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Where do big deficits come from? James M. Buchanan had an idea.

James M. Buchanan, who died Wednesday, concluded that a government's rules often favor its own expansion. He furthered 'public choice theory,' which says that politicians and others tend to act in self-interest.

By Staff writer / January 11, 2013

In this photo from 2000, Nobel Prize-winning economist James M. Buchanan speaks to Middle Tennessee State University graduates at the commencement ceremony. Buchanan died Wednesday, Jan. 9, 2013 in Virginia.

Middle Tennessee State University/AP



Why do politicians act as they do? Specifically, why do they do things that don’t seem to be in their constituents’ long-term interest, such as creating big deficits by authorizing lots of government spending without enough tax revenue to back it up?

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James M. Buchanan devoted his life to trying to discover the answers to questions such as these. Mr. Buchanan, who died Wednesday, was a Nobel Prize-winning economist and leading advocate of a branch of his discipline called “public choice theory.”

Public choice theory holds that people who engage in public life, from politicians to bureaucrats to voters, behave pretty much as people do in private marketplaces. In other words, they act in narrow self-interest.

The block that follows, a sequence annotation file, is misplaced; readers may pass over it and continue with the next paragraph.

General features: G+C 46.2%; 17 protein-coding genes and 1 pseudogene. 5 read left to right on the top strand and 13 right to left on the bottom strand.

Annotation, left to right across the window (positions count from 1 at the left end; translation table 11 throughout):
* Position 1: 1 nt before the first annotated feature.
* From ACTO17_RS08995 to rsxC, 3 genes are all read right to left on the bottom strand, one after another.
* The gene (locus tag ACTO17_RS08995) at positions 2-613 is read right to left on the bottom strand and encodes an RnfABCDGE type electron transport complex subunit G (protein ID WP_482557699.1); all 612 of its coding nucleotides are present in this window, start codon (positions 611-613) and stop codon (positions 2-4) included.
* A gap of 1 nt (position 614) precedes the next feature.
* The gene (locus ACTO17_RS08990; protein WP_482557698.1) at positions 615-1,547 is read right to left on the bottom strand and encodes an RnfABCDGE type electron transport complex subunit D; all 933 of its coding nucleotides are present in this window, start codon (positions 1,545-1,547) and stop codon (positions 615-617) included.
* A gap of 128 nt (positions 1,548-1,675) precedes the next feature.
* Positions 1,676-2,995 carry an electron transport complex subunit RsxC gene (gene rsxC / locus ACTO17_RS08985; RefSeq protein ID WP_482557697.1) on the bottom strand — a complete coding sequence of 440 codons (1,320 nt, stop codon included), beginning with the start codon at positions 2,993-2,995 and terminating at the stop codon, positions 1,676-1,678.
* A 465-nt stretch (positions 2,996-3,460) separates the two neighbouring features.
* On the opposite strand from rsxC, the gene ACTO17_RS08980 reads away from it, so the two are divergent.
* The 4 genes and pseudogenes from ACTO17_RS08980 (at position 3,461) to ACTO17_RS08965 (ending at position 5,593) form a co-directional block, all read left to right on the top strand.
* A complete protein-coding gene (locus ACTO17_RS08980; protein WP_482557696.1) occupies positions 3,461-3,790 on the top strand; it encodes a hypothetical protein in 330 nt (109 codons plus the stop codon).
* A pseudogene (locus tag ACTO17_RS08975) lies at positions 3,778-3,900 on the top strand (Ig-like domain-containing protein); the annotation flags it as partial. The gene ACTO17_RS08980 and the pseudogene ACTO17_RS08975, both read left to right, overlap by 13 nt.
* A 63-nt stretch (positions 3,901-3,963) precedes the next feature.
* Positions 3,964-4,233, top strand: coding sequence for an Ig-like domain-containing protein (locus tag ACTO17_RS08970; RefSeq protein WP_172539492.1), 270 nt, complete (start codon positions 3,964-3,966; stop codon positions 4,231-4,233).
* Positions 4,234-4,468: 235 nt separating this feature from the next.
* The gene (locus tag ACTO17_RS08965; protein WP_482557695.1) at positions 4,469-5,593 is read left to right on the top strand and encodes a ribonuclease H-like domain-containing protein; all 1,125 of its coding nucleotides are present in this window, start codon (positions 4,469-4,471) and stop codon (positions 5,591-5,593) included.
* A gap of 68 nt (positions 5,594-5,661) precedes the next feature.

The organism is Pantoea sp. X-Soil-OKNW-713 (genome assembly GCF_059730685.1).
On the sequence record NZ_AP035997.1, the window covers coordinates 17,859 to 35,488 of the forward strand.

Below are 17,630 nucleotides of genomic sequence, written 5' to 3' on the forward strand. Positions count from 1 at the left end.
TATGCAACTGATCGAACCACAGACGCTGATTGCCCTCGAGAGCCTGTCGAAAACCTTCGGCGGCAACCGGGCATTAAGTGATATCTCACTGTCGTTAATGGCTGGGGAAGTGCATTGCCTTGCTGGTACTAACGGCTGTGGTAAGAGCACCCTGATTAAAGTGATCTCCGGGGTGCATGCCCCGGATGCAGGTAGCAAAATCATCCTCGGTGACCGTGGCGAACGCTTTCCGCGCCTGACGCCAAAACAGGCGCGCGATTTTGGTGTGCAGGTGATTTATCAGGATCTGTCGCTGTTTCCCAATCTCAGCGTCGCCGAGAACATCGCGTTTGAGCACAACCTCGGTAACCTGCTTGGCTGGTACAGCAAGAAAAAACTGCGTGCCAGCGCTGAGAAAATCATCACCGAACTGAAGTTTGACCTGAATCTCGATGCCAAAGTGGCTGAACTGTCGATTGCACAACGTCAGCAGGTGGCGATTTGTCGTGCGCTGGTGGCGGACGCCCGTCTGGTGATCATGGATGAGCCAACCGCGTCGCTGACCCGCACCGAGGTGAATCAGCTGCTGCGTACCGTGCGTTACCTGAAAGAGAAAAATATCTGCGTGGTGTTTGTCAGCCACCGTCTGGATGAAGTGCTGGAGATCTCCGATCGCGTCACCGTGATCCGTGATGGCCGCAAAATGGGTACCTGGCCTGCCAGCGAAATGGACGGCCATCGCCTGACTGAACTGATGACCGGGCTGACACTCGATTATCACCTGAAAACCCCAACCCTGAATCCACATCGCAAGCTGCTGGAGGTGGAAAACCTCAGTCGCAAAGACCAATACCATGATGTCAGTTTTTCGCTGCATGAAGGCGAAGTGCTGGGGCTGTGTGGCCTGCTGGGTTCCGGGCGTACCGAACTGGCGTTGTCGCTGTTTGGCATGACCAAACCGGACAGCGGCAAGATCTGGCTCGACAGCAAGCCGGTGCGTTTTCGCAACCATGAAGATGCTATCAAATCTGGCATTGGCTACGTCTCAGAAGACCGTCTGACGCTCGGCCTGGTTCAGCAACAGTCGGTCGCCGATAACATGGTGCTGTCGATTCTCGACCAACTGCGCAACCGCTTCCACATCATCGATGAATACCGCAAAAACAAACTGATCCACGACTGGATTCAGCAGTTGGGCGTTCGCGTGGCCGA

It’s an unsentimental view of politics that goes like this: Politicians want to be reelected or make their parties powerful, so they offer up pork-barrel projects and entitlement goodies without imposing tax-derived pain to pay for them. Bureaucrats want to keep their jobs, so they facilitate the process. Voters want to keep the good times rolling, so they mark their ballots for the folks who’ve let the good times roll.

Liberals complain this theory discounts the ability of people to work together for the greater political good. Libertarians, on the other hand, saw him as a rock star – someone whose academic work tended to confirm their view of the world.

“The passing of Nobel laureate economist James M. Buchanan, one of the greatest proponents of limited government and free markets in the 20th century, leaves a giant void at a time when Western democracies are expanding the size and scope of the government and threatening the future of liberty,” wrote James A. Dorn, a vice president of the libertarian Cato Institute, on Thursday.

Buchanan himself called his area of economic focus “politics without romance.” It’s not groundbreaking to look at governance with a morally critical eye, of course: That’s what Machiavelli was all about. Buchanan’s contribution involved examining modern democratic government structures to see what factors pushed them to keep growing and growing, even under leaders supposedly committed to spending control.


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